Goals and Objectives:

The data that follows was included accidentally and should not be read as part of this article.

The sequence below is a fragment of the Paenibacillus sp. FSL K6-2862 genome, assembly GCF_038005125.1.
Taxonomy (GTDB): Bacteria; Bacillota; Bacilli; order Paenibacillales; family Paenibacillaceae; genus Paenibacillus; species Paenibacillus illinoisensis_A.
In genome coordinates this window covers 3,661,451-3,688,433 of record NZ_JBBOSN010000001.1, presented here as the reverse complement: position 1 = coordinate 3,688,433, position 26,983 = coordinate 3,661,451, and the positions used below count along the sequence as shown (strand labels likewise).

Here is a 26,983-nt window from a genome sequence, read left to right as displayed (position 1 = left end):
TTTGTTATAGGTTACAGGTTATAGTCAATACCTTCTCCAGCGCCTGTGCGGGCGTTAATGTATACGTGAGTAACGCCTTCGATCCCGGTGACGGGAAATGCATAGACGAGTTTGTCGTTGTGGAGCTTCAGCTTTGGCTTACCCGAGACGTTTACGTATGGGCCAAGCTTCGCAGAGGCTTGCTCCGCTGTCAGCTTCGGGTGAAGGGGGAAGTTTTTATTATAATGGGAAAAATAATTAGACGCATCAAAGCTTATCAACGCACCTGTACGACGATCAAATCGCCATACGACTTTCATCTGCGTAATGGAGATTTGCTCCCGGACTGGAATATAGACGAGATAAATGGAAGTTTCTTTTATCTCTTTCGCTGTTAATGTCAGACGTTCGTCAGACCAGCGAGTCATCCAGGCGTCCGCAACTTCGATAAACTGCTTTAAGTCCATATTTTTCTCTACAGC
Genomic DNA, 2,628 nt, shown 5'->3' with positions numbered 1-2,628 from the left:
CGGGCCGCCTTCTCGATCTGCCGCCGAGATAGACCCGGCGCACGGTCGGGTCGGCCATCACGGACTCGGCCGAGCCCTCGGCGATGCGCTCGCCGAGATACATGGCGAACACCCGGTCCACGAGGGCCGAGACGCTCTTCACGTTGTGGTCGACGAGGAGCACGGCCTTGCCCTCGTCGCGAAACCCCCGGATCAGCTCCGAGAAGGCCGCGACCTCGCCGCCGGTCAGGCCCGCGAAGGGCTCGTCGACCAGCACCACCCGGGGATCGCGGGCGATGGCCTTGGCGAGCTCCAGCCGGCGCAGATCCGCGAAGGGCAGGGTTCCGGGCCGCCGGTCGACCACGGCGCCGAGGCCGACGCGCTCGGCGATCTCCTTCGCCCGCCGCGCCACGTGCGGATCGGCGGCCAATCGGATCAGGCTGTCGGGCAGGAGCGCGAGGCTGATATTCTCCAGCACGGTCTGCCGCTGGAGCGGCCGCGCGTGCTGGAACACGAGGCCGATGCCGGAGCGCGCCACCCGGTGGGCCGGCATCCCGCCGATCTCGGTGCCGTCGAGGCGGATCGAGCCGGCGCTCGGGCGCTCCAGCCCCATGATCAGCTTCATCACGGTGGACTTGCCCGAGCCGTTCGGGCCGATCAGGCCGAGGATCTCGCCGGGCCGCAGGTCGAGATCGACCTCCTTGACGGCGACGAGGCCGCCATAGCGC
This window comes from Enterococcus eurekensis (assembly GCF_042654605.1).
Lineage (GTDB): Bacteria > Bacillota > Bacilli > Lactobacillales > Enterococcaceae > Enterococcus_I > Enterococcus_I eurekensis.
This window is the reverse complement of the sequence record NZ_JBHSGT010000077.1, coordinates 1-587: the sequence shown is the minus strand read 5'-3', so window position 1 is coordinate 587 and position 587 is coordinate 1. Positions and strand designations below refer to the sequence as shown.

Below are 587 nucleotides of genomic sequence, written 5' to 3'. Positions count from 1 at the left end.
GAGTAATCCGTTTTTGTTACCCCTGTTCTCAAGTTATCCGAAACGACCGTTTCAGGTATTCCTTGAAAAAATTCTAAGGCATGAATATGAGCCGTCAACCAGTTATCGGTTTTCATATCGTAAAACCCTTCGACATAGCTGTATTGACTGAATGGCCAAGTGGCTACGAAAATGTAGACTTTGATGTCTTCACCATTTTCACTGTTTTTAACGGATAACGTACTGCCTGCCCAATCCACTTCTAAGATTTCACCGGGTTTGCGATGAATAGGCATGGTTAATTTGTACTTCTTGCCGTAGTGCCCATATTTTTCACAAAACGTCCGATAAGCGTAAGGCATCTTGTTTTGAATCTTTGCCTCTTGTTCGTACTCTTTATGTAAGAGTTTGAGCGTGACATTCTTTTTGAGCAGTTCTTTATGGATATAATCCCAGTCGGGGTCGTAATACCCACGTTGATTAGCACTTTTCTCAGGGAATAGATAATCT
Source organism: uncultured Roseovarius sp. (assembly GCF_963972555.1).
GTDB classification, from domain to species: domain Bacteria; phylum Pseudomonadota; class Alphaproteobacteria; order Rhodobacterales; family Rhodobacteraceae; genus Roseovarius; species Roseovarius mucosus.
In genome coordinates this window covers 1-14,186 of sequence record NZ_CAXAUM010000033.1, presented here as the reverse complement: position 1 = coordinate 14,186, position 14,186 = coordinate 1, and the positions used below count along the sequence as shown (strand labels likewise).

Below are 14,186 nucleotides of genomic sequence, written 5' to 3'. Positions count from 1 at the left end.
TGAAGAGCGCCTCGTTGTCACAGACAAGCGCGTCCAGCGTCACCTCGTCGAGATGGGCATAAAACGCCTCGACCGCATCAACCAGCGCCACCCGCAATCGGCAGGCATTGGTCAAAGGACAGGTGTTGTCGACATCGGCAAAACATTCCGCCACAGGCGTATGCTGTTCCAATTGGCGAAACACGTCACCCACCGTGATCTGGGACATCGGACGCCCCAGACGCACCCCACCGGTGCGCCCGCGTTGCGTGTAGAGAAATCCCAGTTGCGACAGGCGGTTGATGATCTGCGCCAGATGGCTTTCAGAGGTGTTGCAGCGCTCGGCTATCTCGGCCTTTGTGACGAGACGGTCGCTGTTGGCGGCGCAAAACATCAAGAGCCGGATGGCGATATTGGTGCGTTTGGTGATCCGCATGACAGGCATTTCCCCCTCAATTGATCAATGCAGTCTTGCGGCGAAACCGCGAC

Adverse birth outcomes, such as preterm births and low birth weight babies, and other health problems of women, infants, and children are due, in part, to nutrition-related factors, such as obesity, poor diets, and low breastfeeding rates, as well as inadequate physical activity and prenatal care. These problems are seen throughout the US, with higher rates among Black and Hispanic populations, and are particularly bad in the South and in Louisiana, which ranked as the least healthy state for women, infants, and children. There is a need for additional Maternal and Child Health (MCH) nutrition professionals to address these problems because the current workforce is shrinking. Future leaders in MCH nutrition need to be equipped to address the structural inequities that cause health issues among MCH populations and should more closely reflect the diversity among them. There is also a need for continuing education and technical assistance for the current workforce Project Services and Activities: Our overall purpose is to expand and strengthen the MCH nutrition workforce so as to improve the nutritional health status of women, infants, children, youth, and families in Louisiana and the US. We do this through sets of objectives and activities designed to meet three goals: (1) educate a diverse group of future MCH nutrition leaders with the competencies to address current and emerging nutrition problems among women, children, and their families; (2) provide continuing education, consultation, technical assistance, and educational resources to professionals serving this population; and (3) collaborate with other HRSA-funded MCH Nutrition grantees and with other HRSA-supported projects to promote enhanced training of current and future MCH nutritionists. We will accomplish the first goal through our Master of Public Health (MPH) Nutrition Program, specifically the MCH Nutrition Leadership Track. Our interdisciplinary education incorporates a food systems approach into the training of future nutrition and health professionals. It combines rigorous academics with innovative training opportunities in clinic and community settings that focus on the importance of food choice and its determinants, as a key to improving nutritional outcomes. In addition to 46 credits of coursework, our 2-year program includes a 200-hour practicum, an 80-hour research experience, three 20-hour observational rotations, teaching experience, communication at a professional meeting, and ongoing trainee meetings to develop leadership competencies. The second goal is accomplished by conducting an intensive course, a webinar, and a large-scale networking event on an annual basis, as well as providing direct technical assistance and consultation to our partners, including Title V and other governmental agencies, and state and local community organizations that serve women, children, and their families. The third goal is accomplished through continued collaboration with other MCH Nutrition grantees and other HRSA-supported projects to provide online exchanges across programs, support lectures and continuing education for current practitioners, and engage and disseminate research and best-practices to enhance MCH nutrition leadership. A comprehensive evaluation plan, including process, outcome, and impact evaluations is used to measure progress towards meeting all goals and objectives.